Expression of BRN1 and BRN2 is restricted to the outer root cap layers
The spatial expression patterns of SMB have been investigated by in situ hybridization, transcriptional reporter analysis and complementation of smb mutants with SMB-GFP fusion proteins expressed under the SMB promoter (Bennett et al., 2010; Waki et al., 2013; Willemsen et al., 2008). These experiments have consistently indicated that SMB is transcribed specifically in the differentiated root cap cells (Fig. 1A; Fig. S1A). Expression patterns of BRN1 and BRN2, however, have been investigated solely by whole-mount GUS staining (Bennett et al., 2010), which has low cellular resolution. To analyze the expression patterns of BRN1 and BRN2 in more detail, we generated transgenic plants that express a cell-autonomous, nuclear-localized YFP-GUS (nYG) reporter (Waki et al., 2013) under the BRN1 and BRN2 promoters. Observations of YFP fluorescence by confocal laser scanning microscopy (CLSM) revealed that transcription of BRN1 and BRN2 is restricted to the outermost root cap layer (Fig. 1D,G). Although weak expression was detected in the layer directly beneath the outermost layer, no expression was detected further inside the root (Fig. 1D,G). This expression pattern was confirmed at the protein level by complementing brn1 brn2 double mutants with BRN1-GFP or BRN2-GFP expressed under the respective BRN promoter (Fig. S1B,C). These results suggest that the spatial expression pattern of BRN1 and BRN2 is distinct from that of SMB. The highly restricted expression of BRN1 and BRN2 in the outer root cap layers also suggests a specific role for BRN1 and BRN2 in the later phases of root cap differentiation.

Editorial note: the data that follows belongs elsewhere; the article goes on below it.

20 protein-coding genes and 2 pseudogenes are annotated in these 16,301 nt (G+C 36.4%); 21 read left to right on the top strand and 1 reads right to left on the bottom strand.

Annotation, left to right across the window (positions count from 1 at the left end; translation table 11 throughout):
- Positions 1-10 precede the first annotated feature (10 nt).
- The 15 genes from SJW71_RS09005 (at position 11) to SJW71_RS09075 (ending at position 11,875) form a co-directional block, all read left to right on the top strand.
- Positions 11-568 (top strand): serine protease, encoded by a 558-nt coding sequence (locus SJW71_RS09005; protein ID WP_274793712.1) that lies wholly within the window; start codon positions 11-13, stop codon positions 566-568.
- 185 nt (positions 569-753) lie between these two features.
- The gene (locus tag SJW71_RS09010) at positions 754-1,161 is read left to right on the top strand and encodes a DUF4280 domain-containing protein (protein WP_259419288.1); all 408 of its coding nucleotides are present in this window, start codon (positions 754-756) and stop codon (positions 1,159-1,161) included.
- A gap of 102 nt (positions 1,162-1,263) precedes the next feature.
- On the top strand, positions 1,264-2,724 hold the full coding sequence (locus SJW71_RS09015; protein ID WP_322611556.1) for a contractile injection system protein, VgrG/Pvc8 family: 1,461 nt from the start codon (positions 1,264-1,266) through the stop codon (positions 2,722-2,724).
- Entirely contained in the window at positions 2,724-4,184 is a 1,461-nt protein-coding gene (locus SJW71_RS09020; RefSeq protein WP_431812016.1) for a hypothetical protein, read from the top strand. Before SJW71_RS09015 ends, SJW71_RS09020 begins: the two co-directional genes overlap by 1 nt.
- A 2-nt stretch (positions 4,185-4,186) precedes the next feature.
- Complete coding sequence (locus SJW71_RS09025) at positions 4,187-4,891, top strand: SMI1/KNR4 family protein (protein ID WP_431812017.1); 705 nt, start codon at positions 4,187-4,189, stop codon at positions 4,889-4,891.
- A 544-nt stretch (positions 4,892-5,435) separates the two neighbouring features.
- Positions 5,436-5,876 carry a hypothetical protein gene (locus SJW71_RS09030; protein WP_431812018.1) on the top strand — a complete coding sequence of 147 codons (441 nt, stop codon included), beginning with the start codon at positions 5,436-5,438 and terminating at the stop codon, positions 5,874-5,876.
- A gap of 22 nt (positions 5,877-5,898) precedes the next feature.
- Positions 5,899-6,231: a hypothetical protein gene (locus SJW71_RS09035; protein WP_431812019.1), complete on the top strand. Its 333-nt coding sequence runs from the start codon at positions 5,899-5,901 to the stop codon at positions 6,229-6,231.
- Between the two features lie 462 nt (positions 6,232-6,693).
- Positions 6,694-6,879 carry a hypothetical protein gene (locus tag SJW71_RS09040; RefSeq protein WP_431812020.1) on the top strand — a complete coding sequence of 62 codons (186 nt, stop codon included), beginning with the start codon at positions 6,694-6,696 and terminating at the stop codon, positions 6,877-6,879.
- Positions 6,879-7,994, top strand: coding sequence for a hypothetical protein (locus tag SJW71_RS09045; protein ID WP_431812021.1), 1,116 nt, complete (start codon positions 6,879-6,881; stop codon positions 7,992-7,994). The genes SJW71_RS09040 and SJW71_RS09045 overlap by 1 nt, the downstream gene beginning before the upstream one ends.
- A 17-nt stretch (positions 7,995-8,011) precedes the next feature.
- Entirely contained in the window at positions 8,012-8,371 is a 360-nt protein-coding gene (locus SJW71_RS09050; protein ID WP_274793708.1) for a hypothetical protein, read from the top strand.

SMB modifies the spatial expression pattern of BRN1 and BRN2
Ectopic expression of SMB confers root cap-like characteristics to the epidermis of Arabidopsis roots (Waki et al., 2013). To link SMB functions to root cap characteristics, we performed microarray analysis using dexamethasone (DEX)-inducible SMB-overexpressing plants (35S-iSMB) (Waki et al., 2013). As described below, this analysis identified BRN1 and BRN2 among the genes upregulated by overexpression of SMB. BRN1 and BRN2 mRNA levels showed a 3.7- and 7.4-fold increase, respectively, compared with DEX-treated control plants, suggesting that SMB either directly or indirectly activates BRN1 and BRN2.